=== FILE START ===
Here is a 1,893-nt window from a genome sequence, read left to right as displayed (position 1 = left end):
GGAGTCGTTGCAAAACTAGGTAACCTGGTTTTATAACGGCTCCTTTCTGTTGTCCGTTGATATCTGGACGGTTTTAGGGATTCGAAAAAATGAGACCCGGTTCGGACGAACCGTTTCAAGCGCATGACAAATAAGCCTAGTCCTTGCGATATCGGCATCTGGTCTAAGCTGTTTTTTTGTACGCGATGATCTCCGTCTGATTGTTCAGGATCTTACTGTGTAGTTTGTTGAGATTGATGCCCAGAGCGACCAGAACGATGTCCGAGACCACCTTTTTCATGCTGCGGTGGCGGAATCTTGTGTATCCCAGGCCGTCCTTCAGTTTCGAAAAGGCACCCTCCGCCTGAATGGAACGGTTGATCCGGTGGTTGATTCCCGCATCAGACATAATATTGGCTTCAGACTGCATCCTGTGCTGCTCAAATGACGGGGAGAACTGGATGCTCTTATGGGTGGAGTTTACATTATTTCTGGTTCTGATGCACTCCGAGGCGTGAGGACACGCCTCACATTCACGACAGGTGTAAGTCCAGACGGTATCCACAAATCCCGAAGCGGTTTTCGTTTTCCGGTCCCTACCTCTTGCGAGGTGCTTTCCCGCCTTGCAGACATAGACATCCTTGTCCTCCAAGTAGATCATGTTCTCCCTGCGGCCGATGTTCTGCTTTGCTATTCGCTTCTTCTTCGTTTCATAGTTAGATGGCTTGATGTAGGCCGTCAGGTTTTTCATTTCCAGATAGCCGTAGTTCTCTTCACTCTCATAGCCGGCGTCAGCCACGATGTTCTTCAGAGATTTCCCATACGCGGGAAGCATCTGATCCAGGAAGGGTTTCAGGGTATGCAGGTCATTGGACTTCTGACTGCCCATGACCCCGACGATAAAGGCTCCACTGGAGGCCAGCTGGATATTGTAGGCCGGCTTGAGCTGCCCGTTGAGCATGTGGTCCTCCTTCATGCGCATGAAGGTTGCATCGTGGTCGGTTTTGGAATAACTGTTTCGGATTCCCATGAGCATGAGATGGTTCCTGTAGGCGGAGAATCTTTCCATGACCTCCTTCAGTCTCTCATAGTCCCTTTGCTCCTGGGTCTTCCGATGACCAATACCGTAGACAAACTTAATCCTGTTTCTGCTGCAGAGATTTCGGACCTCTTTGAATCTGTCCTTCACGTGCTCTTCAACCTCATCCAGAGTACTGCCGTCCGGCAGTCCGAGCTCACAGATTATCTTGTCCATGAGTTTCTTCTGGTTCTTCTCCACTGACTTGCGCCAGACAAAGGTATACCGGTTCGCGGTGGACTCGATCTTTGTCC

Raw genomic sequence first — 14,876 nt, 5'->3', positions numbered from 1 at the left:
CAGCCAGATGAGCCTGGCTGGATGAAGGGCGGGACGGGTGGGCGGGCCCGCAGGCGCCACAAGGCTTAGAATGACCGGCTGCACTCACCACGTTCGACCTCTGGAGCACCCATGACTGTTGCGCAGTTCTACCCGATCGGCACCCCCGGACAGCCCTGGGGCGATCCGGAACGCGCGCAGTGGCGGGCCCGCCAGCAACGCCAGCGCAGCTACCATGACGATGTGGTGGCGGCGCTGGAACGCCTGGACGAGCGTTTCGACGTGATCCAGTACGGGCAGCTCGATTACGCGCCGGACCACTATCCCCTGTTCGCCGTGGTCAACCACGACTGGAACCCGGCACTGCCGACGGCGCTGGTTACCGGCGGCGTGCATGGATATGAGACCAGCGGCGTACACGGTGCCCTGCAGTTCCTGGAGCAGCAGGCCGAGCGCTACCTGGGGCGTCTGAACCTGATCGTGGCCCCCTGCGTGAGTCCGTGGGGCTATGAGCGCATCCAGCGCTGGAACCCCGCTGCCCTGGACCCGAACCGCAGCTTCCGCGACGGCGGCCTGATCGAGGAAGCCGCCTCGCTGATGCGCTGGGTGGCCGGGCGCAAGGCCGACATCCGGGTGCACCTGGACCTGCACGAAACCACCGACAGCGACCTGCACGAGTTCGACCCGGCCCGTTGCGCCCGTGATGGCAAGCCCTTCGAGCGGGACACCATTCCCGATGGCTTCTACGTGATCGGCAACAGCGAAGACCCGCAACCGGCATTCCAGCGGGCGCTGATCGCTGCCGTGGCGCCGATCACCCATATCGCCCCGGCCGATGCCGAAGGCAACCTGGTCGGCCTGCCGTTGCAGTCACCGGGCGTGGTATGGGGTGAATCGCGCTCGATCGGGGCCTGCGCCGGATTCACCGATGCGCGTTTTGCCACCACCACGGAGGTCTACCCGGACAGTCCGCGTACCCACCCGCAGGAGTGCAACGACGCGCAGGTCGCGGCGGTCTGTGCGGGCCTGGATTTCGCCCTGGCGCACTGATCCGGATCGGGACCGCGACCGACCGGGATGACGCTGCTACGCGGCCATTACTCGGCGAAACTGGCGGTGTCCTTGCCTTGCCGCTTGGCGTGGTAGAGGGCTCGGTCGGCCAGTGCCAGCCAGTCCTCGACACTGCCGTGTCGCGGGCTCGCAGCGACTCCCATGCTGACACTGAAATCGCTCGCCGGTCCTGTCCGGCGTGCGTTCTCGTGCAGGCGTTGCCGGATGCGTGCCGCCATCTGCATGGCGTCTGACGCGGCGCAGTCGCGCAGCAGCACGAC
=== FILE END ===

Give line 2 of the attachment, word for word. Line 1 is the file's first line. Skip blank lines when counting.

GGAGTCGTTGCAAAACTAGGTAACCTGGTTTTATAACGGCTCCTTTCTGTTGTCCGTTGATATCTGGACGGTTTTAGGGATTCGAAAAAATGAGACCCGGTTCGGACGAACCGTTTCAAGCGCATGACAAATAAGCCTAGTCCTTGCGATATCGGCATCTGGTCTAAGCTGTTTTTTTGTACGCGATGATCTCCGTCTGATTGTTCAGGATCTTACTGTGTAGTTTGTTGAGATTGATGCCCAGAGCGACCAGAACGATGTCCGAGACCACCTTTTTCATGCTGCGGTGGCGGAATCTTGTGTATCCCAGGCCGTCCTTCAGTTTCGAAAAGGCACCCTCCGCCTGAATGGAACGGTTGATCCGGTGGTTGATTCCCGCATCAGACATAATATTGGCTTCAGACTGCATCCTGTGCTGCTCAAATGACGGGGAGAACTGGATGCTCTTATGGGTGGAGTTTACATTATTTCTGGTTCTGATGCACTCCGAGGCGTGAGGACACGCCTCACATTCACGACAGGTGTAAGTCCAGACGGTATCCACAAATCCCGAAGCGGTTTTCGTTTTCCGGTCCCTACCTCTTGCGAGGTGCTTTCCCGCCTTGCAGACATAGACATCCTTGTCCTCCAAGTAGATCATGTTCTCCCTGCGGCCGATGTTCTGCTTTGCTATTCGCTTCTTCTTCGTTTCATAGTTAGATGGCTTGATGTAGGCCGTCAGGTTTTTCATTTCCAGATAGCCGTAGTTCTCTTCACTCTCATAGCCGGCGTCAGCCACGATGTTCTTCAGAGATTTCCCATACGCGGGAAGCATCTGATCCAGGAAGGGTTTCAGGGTATGCAGGTCATTGGACTTCTGACTGCCCATGACCCCGACGATAAAGGCTCCACTGGAGGCCAGCTGGATATTGTAGGCCGGCTTGAGCTGCCCGTTGAGCATGTGGTCCTCCTTCATGCGCATGAAGGTTGCATCGTGGTCGGTTTTGGAATAACTGTTTCGGATTCCCATGAGCATGAGATGGTTCCTGTAGGCGGAGAATCTTTCCATGACCTCCTTCAGTCTCTCATAGTCCCTTTGCTCCTGGGTCTTCCGATGACCAATACCGTAGACAAACTTAATCCTGTTTCTGCTGCAGAGATTTCGGACCTCTTTGAATCTGTCCTTCACGTGCTCTTCAACCTCATCCAGAGTACTGCCGTCCGGCAGTCCGAGCTCACAGATTATCTTGTCCATGAGTTTCTTCTGGTTCTTCTCCACTGACTTGCGCCAGACAAAGGTATACCGGTTCGCGGTGGACTCGATCTTTGTCC